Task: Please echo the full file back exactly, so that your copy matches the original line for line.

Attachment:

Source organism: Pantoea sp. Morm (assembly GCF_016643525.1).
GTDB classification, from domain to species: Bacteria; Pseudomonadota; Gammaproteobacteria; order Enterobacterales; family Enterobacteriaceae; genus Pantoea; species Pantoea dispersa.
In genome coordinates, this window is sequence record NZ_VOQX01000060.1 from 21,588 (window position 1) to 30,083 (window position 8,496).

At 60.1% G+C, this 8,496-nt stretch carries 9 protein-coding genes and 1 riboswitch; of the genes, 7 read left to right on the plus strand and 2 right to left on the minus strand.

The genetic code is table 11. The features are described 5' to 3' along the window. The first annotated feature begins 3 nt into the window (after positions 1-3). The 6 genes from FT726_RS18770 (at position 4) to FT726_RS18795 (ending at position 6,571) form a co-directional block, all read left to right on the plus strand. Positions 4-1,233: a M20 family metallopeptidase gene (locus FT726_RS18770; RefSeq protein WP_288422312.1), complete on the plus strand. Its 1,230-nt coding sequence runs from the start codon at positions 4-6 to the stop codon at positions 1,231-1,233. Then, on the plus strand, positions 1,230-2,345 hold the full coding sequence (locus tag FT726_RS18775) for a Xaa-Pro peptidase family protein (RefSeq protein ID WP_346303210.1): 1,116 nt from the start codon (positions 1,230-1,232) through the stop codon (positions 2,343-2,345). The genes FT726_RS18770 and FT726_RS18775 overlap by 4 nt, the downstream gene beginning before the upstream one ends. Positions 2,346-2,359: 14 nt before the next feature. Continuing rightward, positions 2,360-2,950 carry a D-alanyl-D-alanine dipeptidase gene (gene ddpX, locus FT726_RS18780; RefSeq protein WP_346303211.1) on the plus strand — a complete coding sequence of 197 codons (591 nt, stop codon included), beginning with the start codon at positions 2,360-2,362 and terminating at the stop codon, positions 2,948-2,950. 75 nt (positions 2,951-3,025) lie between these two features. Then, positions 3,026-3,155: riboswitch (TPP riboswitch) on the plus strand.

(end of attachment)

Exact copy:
Source organism: Pantoea sp. Morm (assembly GCF_016643525.1).
GTDB classification, from domain to species: Bacteria; Pseudomonadota; Gammaproteobacteria; order Enterobacterales; family Enterobacteriaceae; genus Pantoea; species Pantoea dispersa.
In genome coordinates, this window is sequence record NZ_VOQX01000060.1 from 21,588 (window position 1) to 30,083 (window position 8,496).

At 60.1% G+C, this 8,496-nt stretch carries 9 protein-coding genes and 1 riboswitch; of the genes, 7 read left to right on the plus strand and 2 right to left on the minus strand.

The genetic code is table 11. The features are described 5' to 3' along the window. The first annotated feature begins 3 nt into the window (after positions 1-3). The 6 genes from FT726_RS18770 (at position 4) to FT726_RS18795 (ending at position 6,571) form a co-directional block, all read left to right on the plus strand. Positions 4-1,233: a M20 family metallopeptidase gene (locus FT726_RS18770; RefSeq protein WP_288422312.1), complete on the plus strand. Its 1,230-nt coding sequence runs from the start codon at positions 4-6 to the stop codon at positions 1,231-1,233. Then, on the plus strand, positions 1,230-2,345 hold the full coding sequence (locus tag FT726_RS18775) for a Xaa-Pro peptidase family protein (RefSeq protein ID WP_346303210.1): 1,116 nt from the start codon (positions 1,230-1,232) through the stop codon (positions 2,343-2,345). The genes FT726_RS18770 and FT726_RS18775 overlap by 4 nt, the downstream gene beginning before the upstream one ends. Positions 2,346-2,359: 14 nt before the next feature. Continuing rightward, positions 2,360-2,950 carry a D-alanyl-D-alanine dipeptidase gene (gene ddpX, locus FT726_RS18780; RefSeq protein WP_346303211.1) on the plus strand — a complete coding sequence of 197 codons (591 nt, stop codon included), beginning with the start codon at positions 2,360-2,362 and terminating at the stop codon, positions 2,948-2,950. 75 nt (positions 2,951-3,025) lie between these two features. Then, positions 3,026-3,155: riboswitch (TPP riboswitch) on the plus strand.